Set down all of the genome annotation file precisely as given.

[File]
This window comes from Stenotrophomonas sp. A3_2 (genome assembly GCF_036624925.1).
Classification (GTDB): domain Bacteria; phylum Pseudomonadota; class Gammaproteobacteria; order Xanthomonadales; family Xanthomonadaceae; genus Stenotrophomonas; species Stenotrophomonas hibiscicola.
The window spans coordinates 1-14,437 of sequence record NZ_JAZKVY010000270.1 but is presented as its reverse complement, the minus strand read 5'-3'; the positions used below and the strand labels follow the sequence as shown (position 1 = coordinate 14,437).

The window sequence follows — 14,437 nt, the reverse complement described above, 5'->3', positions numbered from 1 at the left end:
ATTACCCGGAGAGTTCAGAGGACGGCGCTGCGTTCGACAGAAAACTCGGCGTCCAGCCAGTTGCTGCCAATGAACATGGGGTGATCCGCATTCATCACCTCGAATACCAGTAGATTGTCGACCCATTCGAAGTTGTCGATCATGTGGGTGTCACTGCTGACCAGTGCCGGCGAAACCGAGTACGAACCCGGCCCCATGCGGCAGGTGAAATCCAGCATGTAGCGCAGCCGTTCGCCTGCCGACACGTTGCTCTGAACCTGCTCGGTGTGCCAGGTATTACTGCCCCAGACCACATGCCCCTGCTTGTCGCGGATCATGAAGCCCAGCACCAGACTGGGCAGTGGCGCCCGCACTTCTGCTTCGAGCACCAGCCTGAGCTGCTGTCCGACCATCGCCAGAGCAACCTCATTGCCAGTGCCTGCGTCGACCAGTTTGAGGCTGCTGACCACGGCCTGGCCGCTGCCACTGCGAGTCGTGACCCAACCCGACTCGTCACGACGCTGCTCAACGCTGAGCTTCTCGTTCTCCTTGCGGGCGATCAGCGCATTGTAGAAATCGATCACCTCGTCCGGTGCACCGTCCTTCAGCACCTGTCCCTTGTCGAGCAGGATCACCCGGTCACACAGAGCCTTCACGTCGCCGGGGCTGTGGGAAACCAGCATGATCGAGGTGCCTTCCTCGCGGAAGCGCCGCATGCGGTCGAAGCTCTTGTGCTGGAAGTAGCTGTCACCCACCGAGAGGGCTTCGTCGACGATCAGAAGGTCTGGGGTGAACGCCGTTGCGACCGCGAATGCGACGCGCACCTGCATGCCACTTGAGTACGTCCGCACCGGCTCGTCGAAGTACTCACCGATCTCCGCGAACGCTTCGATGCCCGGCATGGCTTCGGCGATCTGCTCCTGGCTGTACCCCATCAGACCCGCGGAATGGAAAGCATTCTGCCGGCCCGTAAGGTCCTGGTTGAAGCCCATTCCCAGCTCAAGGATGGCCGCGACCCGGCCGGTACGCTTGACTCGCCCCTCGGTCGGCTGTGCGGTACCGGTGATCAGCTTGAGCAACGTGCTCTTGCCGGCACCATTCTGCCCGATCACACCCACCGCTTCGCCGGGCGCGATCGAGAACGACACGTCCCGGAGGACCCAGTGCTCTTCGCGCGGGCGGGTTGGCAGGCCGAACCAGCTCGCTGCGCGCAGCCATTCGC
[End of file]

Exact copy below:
This window comes from Stenotrophomonas sp. A3_2 (genome assembly GCF_036624925.1).
Classification (GTDB): domain Bacteria; phylum Pseudomonadota; class Gammaproteobacteria; order Xanthomonadales; family Xanthomonadaceae; genus Stenotrophomonas; species Stenotrophomonas hibiscicola.
The window spans coordinates 1-14,437 of sequence record NZ_JAZKVY010000270.1 but is presented as its reverse complement, the minus strand read 5'-3'; the positions used below and the strand labels follow the sequence as shown (position 1 = coordinate 14,437).

The window sequence follows — 14,437 nt, the reverse complement described above, 5'->3', positions numbered from 1 at the left end:
ATTACCCGGAGAGTTCAGAGGACGGCGCTGCGTTCGACAGAAAACTCGGCGTCCAGCCAGTTGCTGCCAATGAACATGGGGTGATCCGCATTCATCACCTCGAATACCAGTAGATTGTCGACCCATTCGAAGTTGTCGATCATGTGGGTGTCACTGCTGACCAGTGCCGGCGAAACCGAGTACGAACCCGGCCCCATGCGGCAGGTGAAATCCAGCATGTAGCGCAGCCGTTCGCCTGCCGACACGTTGCTCTGAACCTGCTCGGTGTGCCAGGTATTACTGCCCCAGACCACATGCCCCTGCTTGTCGCGGATCATGAAGCCCAGCACCAGACTGGGCAGTGGCGCCCGCACTTCTGCTTCGAGCACCAGCCTGAGCTGCTGTCCGACCATCGCCAGAGCAACCTCATTGCCAGTGCCTGCGTCGACCAGTTTGAGGCTGCTGACCACGGCCTGGCCGCTGCCACTGCGAGTCGTGACCCAACCCGACTCGTCACGACGCTGCTCAACGCTGAGCTTCTCGTTCTCCTTGCGGGCGATCAGCGCATTGTAGAAATCGATCACCTCGTCCGGTGCACCGTCCTTCAGCACCTGTCCCTTGTCGAGCAGGATCACCCGGTCACACAGAGCCTTCACGTCGCCGGGGCTGTGGGAAACCAGCATGATCGAGGTGCCTTCCTCGCGGAAGCGCCGCATGCGGTCGAAGCTCTTGTGCTGGAAGTAGCTGTCACCCACCGAGAGGGCTTCGTCGACGATCAGAAGGTCTGGGGTGAACGCCGTTGCGACCGCGAATGCGACGCGCACCTGCATGCCACTTGAGTACGTCCGCACCGGCTCGTCGAAGTACTCACCGATCTCCGCGAACGCTTCGATGCCCGGCATGGCTTCGGCGATCTGCTCCTGGCTGTACCCCATCAGACCCGCGGAATGGAAAGCATTCTGCCGGCCCGTAAGGTCCTGGTTGAAGCCCATTCCCAGCTCAAGGATGGCCGCGACCCGGCCGGTACGCTTGACTCGCCCCTCGGTCGGCTGTGCGGTACCGGTGATCAGCTTGAGCAACGTGCTCTTGCCGGCACCATTCTGCCCGATCACACCCACCGCTTCGCCGGGCGCGATCGAGAACGACACGTCCCGGAGGACCCAGTGCTCTTCGCGCGGGCGGGTTGGCAGGCCGAACCAGCTCGCTGCGCGCAGCCATTCGC